If I went to school in Hong Kong, will adapting to a British university be easy?

Going to university is a huge step in any young adult’s life and as it is likely to mean leaving home for the first time and in many ways, moving out of their “comfort zone”. There are challenges that will accompany this regardless of where you did your schooling and where you want to go on to university. In many ways, children of expats find the transition more straightforward than many going on to further education in a country where they went to school.

As the leading international school in Hong Kong, we appreciate the magnitude of what awaits students, and we do everything possible to ensure that they are prepared. Of course, this is on an academic level, but we also try to prepare them as people. Many of our students come from the UK; they will know what to expect. However, for others from other countries or have always lived in Hong Kong, they need to be prepared for a completely different way of life, including the famous British sense of humour and local customs. Here are some of the things to expect.

Lessons

One of the benefits of coming from most international schools in Hong Kong and going straight into university in the UK is that the lessons will follow a similar structure. Of course, as we teach the English syllabus throughout school, it will also be more in line with what will be needed for university courses. It will mean that it is unlikely that you will need to take any additional foundation courses which you wouldn’t have required in the UK.

The transition from studying A-Levels in Hong Kong and going to university should be relatively smooth in terms of the academic steps. Naturally, and regardless of where you come from, more emphasis is placed on students to manage their own studies and time. There won’t be teachers querying why work hasn’t been completed, or lectures weren’t attended; just your results will suffer, which is the same for every student.

Culture

Even if you are British but have been an expatriate for several years, adapting to the culture can be one of the trickiest things. Like any country, Britain has its own quirks and traditions that will take time some adjusting to, such as the earlier mentioned, British sense of humour. The food will be different and how you live your life on a day to day basis will unlike what you have been used to. Although it does take some adjusting to, most students enjoy their time in the UK and choose to remain after they have finished their studies.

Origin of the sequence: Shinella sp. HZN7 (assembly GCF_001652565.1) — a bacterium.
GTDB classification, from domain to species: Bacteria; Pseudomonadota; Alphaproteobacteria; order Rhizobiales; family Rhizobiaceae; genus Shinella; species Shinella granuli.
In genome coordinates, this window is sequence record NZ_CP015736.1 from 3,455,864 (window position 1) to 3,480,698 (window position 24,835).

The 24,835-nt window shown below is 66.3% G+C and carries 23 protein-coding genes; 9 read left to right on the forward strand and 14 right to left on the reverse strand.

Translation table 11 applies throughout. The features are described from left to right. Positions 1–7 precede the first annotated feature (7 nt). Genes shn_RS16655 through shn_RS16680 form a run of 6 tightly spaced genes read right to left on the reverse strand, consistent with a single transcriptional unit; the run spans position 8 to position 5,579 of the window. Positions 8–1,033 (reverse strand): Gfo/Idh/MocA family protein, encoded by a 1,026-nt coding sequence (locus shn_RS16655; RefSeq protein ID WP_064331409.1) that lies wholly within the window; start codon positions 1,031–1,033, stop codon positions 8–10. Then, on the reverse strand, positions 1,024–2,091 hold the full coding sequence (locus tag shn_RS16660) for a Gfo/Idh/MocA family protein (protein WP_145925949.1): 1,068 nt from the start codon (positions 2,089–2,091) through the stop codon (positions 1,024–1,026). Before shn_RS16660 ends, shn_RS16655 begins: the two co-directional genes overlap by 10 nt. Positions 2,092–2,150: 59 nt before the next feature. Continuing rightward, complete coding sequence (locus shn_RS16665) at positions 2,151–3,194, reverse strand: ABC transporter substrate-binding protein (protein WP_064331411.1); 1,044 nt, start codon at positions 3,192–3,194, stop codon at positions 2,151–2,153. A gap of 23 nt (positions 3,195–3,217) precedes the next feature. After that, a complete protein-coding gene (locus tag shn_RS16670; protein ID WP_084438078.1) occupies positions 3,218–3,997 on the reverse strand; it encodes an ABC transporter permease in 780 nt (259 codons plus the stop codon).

Britain is very diverse culturally, so finding others from a similar background and with common interests will probably be a lot easier than what you would imagine. The most important thing is that you go with an open mind and be prepared to mix and try new experiences.

Making New Friends

Moving to a new school, new city and especially a new country can be tough on teenagers and young adults. One of the biggest concerns you will have is making new friends and how you are going to fit in. Don’t worry; this isn’t something you are experiencing because you come from Hong Kong; every other student on the campus will be going through the same emotions. Although no one can tell you how to make new friends, we would always suggest joining in activities and making an effort to talk to people. Some people find this harder than others but just be yourself!

All universities in the UK have a Students’ Union which will organise social activities especially for “freshers”. Undoubtedly there will be things that you don’t want to do, but equally, there will be plenty of things to capture your interest. Pick and select those that appeal to you, which will increase your chances of meeting likeminded people.

Homesickness

Homesickness is another emotion that most students will experience to some extent during their first weeks at university. However, as you make more friends get used to your course and student life, this will get easier. Students from overseas can experience greater homesickness as they are further away from home, but conversely, they are often better at adapting. Essentially, what we are saying that it is down to the individual!

We recommend keeping in touch with friends and family in Hong Kong, but it is crucial that it doesn’t prevent you from making new friends in your university city. Social media and phone calls are fantastic, but they are no substitute for friends who you can go out with and talk to face to face.

Weather

There is no escaping that the weather in the UK isn’t very good, particularly in the winter months. If you have never lived in Britain, you may find this challenging at first but once you get used to wrapping up warm and spending more time indoors than what you are may be used to, you will quickly forget about it. The UK caters well for the weather conditions, so you don’t need to worry about being short of things to do.

Groups and Activities

As we mentioned, all universities will have a Students’ Union that organises a wide variety of activities, but this shouldn’t stop you from join in things that are organised separately. If you enjoy sports there will be local teams you can join, most pubs will have quiz nights, and then there will be a wide variety of other groups and activities available. Whatever your interests, there will be likeminded people either in the university or close by. The internet is a fabulous tool when it comes to finding niche groups.

Support Network

Universities are used to welcoming overseas students and will know precisely what you are experiencing. If you are finding anything difficult, whether it is the culture, the course or homesickness is getting too much, there will be people on hand to support you. Don’t be embarrassed to ask for help; it is what these people are there for.